Smoothness and Adaptivity in Nonlinear Optimization for Machine Learning Applications

Monday, May 6, 2024 - 10:00am to 11:30am

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LIDS Thesis Defense

Speaker Name

Haochuan Li



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Smoothness and Adaptivity in Nonlinear Optimization for Machine Learning Applications


Nonlinear optimization has become the workhorse of machine learning. However, our theoretical understanding of optimization in machine learning is limited. For example, classical optimization theory relies on assumptions like bounded Lipschitz smoothness of the loss function which are rarely met in machine learning. Besides, existing theory cannot well explain why adaptive methods outperform gradient descent in certain machine learning tasks like training transformers. In this thesis, to bridge this gap, we propose more general smoothness conditions that are closer to machine learning practice, and study the convergence of popular classical and adaptive methods under such conditions.  Our convergence results improve over existing ones and also provide new insights on understanding the role of adaptivity in optimization for machine learning applications.


First, inspired by some recent works and insights from deep neural network training, we propose a generalized non-uniform smoothness condition with the Hessian norm bounded by a function of the gradient norm almost everywhere. We develop a simple, yet powerful analysis technique that bounds the gradients along the trajectory, thereby leading to stronger results for both convex and non-convex optimization problems. In particular, we obtain the classical convergence rates for gradient descent (GD), stochastic gradient descent (SGD), and Nesterov's accelerated gradient method (NAG) in the convex or non-convex settings under this general smoothness condition.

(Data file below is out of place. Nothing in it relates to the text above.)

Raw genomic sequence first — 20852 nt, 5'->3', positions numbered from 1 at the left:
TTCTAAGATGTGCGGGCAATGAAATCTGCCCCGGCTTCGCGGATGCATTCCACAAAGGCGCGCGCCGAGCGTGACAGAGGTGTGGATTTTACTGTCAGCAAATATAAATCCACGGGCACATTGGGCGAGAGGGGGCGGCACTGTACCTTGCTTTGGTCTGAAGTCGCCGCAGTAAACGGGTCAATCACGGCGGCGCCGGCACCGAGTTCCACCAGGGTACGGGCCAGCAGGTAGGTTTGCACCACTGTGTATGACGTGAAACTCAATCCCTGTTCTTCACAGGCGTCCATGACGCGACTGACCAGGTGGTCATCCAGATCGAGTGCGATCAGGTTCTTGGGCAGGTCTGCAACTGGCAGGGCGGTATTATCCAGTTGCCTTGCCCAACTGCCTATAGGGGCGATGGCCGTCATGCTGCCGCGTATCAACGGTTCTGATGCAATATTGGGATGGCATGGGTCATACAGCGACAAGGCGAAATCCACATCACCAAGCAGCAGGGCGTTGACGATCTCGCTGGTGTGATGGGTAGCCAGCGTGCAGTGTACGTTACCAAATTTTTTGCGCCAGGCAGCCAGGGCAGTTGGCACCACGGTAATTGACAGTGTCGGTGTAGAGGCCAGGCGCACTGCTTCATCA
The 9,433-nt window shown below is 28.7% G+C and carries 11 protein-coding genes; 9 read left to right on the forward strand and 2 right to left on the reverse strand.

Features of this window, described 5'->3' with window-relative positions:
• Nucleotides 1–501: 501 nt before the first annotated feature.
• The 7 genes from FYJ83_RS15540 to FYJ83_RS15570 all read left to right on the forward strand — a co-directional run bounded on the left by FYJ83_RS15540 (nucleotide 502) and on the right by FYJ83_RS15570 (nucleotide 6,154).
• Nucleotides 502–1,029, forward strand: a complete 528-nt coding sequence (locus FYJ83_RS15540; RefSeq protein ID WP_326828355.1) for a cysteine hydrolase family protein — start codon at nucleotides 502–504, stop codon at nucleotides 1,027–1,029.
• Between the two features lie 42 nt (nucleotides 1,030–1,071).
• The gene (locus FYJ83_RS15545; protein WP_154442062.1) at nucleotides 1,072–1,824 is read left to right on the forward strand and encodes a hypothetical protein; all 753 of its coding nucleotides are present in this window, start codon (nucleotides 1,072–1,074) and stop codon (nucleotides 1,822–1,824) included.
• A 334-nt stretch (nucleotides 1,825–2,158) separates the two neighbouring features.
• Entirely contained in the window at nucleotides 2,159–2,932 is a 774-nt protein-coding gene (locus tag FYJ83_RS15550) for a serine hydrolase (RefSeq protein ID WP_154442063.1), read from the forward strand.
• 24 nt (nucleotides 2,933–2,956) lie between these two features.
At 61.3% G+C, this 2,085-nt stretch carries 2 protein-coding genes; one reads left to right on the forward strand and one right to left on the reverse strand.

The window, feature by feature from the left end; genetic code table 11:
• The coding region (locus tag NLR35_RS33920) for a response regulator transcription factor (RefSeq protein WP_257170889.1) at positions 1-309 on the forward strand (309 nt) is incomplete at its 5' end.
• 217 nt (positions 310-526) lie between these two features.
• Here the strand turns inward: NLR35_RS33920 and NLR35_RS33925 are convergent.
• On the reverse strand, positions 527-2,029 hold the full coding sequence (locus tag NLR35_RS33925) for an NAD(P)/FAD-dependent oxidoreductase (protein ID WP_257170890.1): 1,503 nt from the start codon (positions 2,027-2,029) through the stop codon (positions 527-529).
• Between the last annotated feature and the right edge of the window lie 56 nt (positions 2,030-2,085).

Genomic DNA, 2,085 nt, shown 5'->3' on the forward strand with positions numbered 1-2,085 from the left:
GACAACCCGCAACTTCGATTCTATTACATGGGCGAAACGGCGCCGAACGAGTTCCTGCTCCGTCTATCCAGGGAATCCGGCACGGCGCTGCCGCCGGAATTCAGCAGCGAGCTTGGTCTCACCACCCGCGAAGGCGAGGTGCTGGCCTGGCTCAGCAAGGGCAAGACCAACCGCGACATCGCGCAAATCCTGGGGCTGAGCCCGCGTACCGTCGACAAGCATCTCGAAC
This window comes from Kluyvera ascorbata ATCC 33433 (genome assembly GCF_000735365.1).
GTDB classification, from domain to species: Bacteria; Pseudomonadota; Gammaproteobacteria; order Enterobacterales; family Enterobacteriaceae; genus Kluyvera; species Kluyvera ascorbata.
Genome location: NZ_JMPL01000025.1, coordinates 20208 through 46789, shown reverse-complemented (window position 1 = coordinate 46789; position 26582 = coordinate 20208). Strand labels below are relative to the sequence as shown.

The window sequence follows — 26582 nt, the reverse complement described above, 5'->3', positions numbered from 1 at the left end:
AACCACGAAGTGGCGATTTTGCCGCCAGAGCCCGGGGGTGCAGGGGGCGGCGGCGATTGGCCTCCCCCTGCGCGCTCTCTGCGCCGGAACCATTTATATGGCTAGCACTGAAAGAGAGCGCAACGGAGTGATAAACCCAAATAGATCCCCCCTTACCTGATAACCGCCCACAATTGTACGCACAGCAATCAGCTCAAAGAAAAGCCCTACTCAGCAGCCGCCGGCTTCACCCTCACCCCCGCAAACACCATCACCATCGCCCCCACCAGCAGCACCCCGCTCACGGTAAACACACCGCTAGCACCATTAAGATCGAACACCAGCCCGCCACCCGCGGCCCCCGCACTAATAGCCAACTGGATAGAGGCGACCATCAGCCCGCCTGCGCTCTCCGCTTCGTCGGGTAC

In addition, the new analysis technique also allows us to obtain an improved convergence result for the Adaptive Moment Estimation (Adam) method.  Despite the popularity and efficiency of Adam in training deep neural networks, its theoretical properties are not yet fully understood, and existing convergence proofs require unrealistically strong assumptions, such as globally bounded gradients, to show the convergence to stationary points. In this thesis, we show that Adam provably converges to stationary points under far more realistic conditions. In particular, we do not require the strong assumptions made in previous works, and also consider the generalized smoothness condition.


However, the above results can not explain why adaptive methods like Adam significantly outperform SGD in machine learning applications like training transformers, as the convergence rate we have obtained for Adam is not faster than that of SGD. To better understand the role of adaptivity in optimization for machine learning, we propose a directional smoothness condition motivated from transformer experiments. Under this condition, we are able to obtain faster convergence rates for certain adaptive methods inlcuding memoryless Adam and RMSProp compared to SGD.